Specialty chemicals have helped shape today’s global construction industry, introducing new levels of structural strength, protection, and energy efficiency to homes, commercial buildings and public infrastructures around the world. The industry faces a number of issues such as feedstock price volatility, changing patterns of regional demand and economic uncertainty, but the benefits and, indeed, the necessity of chemicals used in construction promise strong growth for the sector in the years ahead.
From a green roof to a solid, long-lasting foundation, construction chemicals are a key ingredient in building safer, stronger, and more energy efficient structures.
Often a single type of product provides several benefits to the builder. For example, concrete admixtures can reduce the cost of concrete construction; modify the properties of hardened concrete; ensure the quality of concrete during mixing, transporting, placing, and curing; and slow down the setting process if required during a concrete pour.
Equally important are materials made with construction chemicals that help increase energy efficiency and reduce the overall carbon footprint of a building. Plastic house wrap that creates a weather-resistant barrier saves up to 360 times the energy used to produce it, and urethane foam thermal insulators can save up to 40 times the energy used to create it1.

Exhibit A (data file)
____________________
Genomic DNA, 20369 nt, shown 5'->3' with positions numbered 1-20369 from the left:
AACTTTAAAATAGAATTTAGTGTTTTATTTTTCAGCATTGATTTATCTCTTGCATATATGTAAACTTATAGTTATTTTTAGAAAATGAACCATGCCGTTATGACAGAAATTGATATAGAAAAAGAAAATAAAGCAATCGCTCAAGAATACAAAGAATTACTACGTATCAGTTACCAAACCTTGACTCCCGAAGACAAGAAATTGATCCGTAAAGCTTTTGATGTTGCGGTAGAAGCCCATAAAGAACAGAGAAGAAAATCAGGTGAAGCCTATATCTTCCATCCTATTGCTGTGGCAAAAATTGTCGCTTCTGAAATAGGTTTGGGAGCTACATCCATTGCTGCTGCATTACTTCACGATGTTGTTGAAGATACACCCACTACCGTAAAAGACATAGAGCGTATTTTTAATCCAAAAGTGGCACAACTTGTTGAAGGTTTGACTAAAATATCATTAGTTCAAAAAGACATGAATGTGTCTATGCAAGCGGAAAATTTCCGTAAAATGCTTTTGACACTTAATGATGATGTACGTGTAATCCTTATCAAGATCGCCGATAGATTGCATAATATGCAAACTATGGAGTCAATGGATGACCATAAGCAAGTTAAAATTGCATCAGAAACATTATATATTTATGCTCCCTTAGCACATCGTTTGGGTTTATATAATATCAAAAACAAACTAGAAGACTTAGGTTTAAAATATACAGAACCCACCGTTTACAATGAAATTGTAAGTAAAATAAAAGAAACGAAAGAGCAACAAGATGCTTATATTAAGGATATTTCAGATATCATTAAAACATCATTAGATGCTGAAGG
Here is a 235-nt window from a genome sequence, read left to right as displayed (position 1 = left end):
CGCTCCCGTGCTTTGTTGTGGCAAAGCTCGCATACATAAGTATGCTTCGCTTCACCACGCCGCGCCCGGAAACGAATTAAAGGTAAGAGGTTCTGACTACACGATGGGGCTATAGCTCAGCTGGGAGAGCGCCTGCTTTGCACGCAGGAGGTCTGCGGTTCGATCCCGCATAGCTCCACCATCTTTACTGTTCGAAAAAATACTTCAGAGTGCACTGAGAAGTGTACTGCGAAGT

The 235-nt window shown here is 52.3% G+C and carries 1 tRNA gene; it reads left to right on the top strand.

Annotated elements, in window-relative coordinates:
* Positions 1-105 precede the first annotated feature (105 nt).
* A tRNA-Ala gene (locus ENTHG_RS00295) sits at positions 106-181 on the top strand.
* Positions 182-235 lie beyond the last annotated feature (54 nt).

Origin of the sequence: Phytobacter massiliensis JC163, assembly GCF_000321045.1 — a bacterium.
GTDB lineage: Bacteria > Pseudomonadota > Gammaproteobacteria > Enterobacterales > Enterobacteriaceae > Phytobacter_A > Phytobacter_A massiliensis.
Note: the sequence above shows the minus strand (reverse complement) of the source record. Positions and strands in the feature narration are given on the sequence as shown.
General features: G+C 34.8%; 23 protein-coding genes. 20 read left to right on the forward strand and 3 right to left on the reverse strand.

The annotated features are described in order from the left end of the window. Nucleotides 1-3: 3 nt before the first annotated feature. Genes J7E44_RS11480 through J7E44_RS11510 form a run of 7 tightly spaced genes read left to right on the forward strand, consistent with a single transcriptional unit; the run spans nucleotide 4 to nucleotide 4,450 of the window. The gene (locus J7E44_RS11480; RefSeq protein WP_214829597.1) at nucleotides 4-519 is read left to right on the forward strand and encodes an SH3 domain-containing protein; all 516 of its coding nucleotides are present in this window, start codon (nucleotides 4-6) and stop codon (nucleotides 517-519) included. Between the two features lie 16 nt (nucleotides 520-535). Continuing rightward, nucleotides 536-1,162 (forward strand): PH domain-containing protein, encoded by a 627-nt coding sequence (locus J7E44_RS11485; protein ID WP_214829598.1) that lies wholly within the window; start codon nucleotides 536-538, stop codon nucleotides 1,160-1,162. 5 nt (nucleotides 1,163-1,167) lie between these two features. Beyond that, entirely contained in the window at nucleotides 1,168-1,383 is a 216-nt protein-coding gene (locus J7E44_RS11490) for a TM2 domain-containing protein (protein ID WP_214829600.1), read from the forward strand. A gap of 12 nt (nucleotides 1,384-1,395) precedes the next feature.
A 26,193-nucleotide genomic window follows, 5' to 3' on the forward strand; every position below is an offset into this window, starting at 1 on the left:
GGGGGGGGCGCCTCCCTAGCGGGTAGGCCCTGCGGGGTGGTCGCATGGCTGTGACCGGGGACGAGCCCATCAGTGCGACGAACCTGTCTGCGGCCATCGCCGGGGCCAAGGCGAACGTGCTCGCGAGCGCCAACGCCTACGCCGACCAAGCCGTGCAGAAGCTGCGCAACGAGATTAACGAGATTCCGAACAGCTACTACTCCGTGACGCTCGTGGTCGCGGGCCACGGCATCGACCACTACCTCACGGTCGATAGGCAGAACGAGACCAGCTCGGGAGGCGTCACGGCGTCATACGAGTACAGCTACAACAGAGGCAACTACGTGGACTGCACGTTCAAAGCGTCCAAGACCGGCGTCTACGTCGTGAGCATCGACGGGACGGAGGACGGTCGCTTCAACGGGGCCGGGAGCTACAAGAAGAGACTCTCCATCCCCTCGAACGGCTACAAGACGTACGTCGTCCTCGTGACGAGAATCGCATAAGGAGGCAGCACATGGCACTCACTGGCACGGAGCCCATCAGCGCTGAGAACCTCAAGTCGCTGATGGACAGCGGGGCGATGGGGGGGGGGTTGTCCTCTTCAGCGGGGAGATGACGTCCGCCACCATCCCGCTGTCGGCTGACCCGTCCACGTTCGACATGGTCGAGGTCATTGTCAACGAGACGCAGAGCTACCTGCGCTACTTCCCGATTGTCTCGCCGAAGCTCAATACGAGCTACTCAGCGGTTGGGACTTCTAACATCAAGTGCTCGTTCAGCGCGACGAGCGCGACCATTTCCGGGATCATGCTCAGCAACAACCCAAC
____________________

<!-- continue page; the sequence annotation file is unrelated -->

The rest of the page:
KPMG recently completed its latest survey of executives representing 109 companies from around the globe. The companies served a range of markets including energy, power, industrial, healthcare/pharmaceutical, manufacturing, mining, education and government.
In general, respondents expected continued growth for the industry, based mainly on increased demand for large, infrastructure development. When asked about current challenges, respondents cited a number of issues the reflect both risks and opportunities for the industry:
Safety: Serious injuries or fatalities on projects are unacceptable, despite the unavoidable risks of construction.
Costs: Estimating anticipated costs prior to committing to a project is increasingly difficult. Projects are so large and moving so fast that the builder has limited time to properly develop cost projections.
Talent scarcity: The lack of available planners and project management professionals is being felt worldwide. Builders also have difficulty in attracting qualified craft labor to projects.
Environmental regulations: Frequent changes in government policies and different interpretations by various states or districts result in confusion and a lack of clarity. However, new safety and regulatory requirements were also cited as a significant driver for growth.
Cyber security: Protecting data, IT systems and communications related to proprietary designs, client information, the power grid and other areas is an increasing concern to both builders and their clients.
Management of mega-projects: Most respondents reported using an integrated project management information system (PMIS) to plan and control capital construction projects. Often, the PMIS was integrated with accounting and procurement software. Despite these systems and other capabilities, the increasing size and complexity of mega projects have led to greater difficulty in transferring or mitigating project and program risks.
With a steady stream of innovative, sustainable, high performing and cost-effective products, construction chemicals production is one of the key growth areas of the global chemical industry. Economic concerns might add uncertainty to long-term forecasts for demand, but one thing is certain — construction chemicals will be essential for building a better world in the 21st century.
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